The impact of a Gospel choir arrangement can’t be under estimated, and Gospel style arranging appears on recordings across every genre – says David Combes.
David Combes is a highly experienced backing vocalist who has worked with Beyonce, Lionel Richie and Chaka Khan.
Over the last few weeks we’ve touched on some of the commonly used methods of adding extra voices into pop songs, and how adding backing vocals can add another dimension to your song writing and recording.
There’s one final area of pop backing vocal arranging that has been used to a great effect on many classic pop tunes: Gospel.
There are a few simple things you can do to bring this sound to your own recordings – though you may need to ask a few friends to fill the sound out!
Gospel is a Celebration
Understanding the roots of Gospel is really important to writing with a sense of Gospel style. At a very basic level Gospel music comes from the church, and more often than not it is celebratory.
Musically it is a conversation between a preacher/leader and a congregation so it characteristically features an element of ‘call and response’ where the music is passed between the soloist, or a small group, and a full choir.
That choir is usually large (expect to track up lots of voices). Although modern studio recordings are slick and tight the effect should still be, at its core, driven by celebration.
This is why on so many Pop recordings it happens halfway through a song, or later, to give a distinctly uplifting final gear change.
Sing with a Strong Voice
Apart from the call and response element, a Gospel choir part needs to be big. Single gender Gospel groups can sound amazing but a combination of male and female voices works really well for a more choral, congregational feel.
The male voices need to be confident and bold, and the female voices tend to have a section with very strong chest voices who are happy to mix and belt; Classical choirs are often more head voice dominant in the sopranos.
The chord structure tends not to be too complex. You shouldn’t need to add interesting extended chords get the feel, relying more on big, block chords. Often the final chorus will also include every section moving up an inversion.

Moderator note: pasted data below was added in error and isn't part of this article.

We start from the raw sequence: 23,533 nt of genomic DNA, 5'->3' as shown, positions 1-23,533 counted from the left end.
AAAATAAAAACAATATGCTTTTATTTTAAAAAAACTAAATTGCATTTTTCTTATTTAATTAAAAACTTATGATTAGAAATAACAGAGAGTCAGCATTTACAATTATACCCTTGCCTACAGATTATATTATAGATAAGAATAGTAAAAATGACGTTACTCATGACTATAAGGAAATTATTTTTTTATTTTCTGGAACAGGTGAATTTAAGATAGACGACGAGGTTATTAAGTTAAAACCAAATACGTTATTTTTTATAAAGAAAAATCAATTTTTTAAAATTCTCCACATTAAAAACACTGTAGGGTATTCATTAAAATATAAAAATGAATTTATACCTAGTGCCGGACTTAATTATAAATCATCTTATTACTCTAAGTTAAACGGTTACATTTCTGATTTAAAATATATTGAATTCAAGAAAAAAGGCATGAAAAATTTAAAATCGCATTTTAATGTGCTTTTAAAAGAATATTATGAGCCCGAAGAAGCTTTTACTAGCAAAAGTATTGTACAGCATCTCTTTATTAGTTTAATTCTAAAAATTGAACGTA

You Raise Me Up
This can be really clearly heard in ‘You Raise me Up’ by Josh Groban.
The Gospel writing kicks in over halfway through the song, at 3 minutes 15 when most pop songs would be fading out, but this Folk/Celtic influenced Classical crossover tune is just winding up for a really impressive key change. The Gospel choir ‘call and response’ section lifts it even further.
Like a Prayer
I’ve spent a little time trying to find a song that has everything in it and I think ‘Like a Prayer’ by Madonna ticks just about all the boxes.
From the very top of the number, the intro section, there is a great example of a simple choral backing vocal part, sung on ‘ooh’ by just female voices using voice leading to get a simple, angelic feel into the song.
Once the rhythm section has kicked in, the verse section melody has a harmony above it, moving parallel to it, but only on alternate lines over the words, ‘like a little prayer’, ‘take you there’, ‘feel your power’ and ‘take you there’.
Just over halfway through the song (3 mins 20) there is a great Gospel break down section.
You’ve already heard the Gospel choir in big block chords (the clue being the lyric ‘let the choir sing’) with powerful, confident male and female voices soaring up to a full voiced F. Now you also get the celebratory call and response section, typical of Gospel, lifting the end section of the song.
My Reaction to This Week's Singing Competition Entry
Maria Rentifidou - Toxic
ReNtoFa this was so much fun to watch! You obviously have a great time arranging and recording with your ukulele and that really comes through your videos (yes, I enjoyed it so much I have been watched some of your others). Vocally you are confident and secure and your sense of fun is contagious – you really use your facial expressions well. I really like that you have your own style but you might want to think about how that impacts on your singing. Although your posture is pretty good you make things quite tricky for yourself by sitting on a bed. It looks great for a bedroom video but such a soft surface makes it hard to keep a good alignment. You might also want to try increasing the energy in your articulation as you tend to slur your words together and not finish them off – which is sometimes quite nice and dreamy but at other times losing the consonants takes away the energy of the melody and dampens your ability to get any real dynamic energy into the melody.
David Combes has backed Beyoncé Knowles, Chaka Khan, Elton John, Annie Lennox, Lionel Richie and many more. He’s sung on several series of “The X Factor” and “Britain’s Got Talent”. His vocals have been in films such as “The Corpse Bride”, “Transformers”, “Pirates of the Caribbean”, “Nine”, and “Pan” (end of 2015). He is also a solo performer and a tutor on the vocal faculty for The University of West London and for The Institute of Contemporary Music Performance. www.davidcombes.com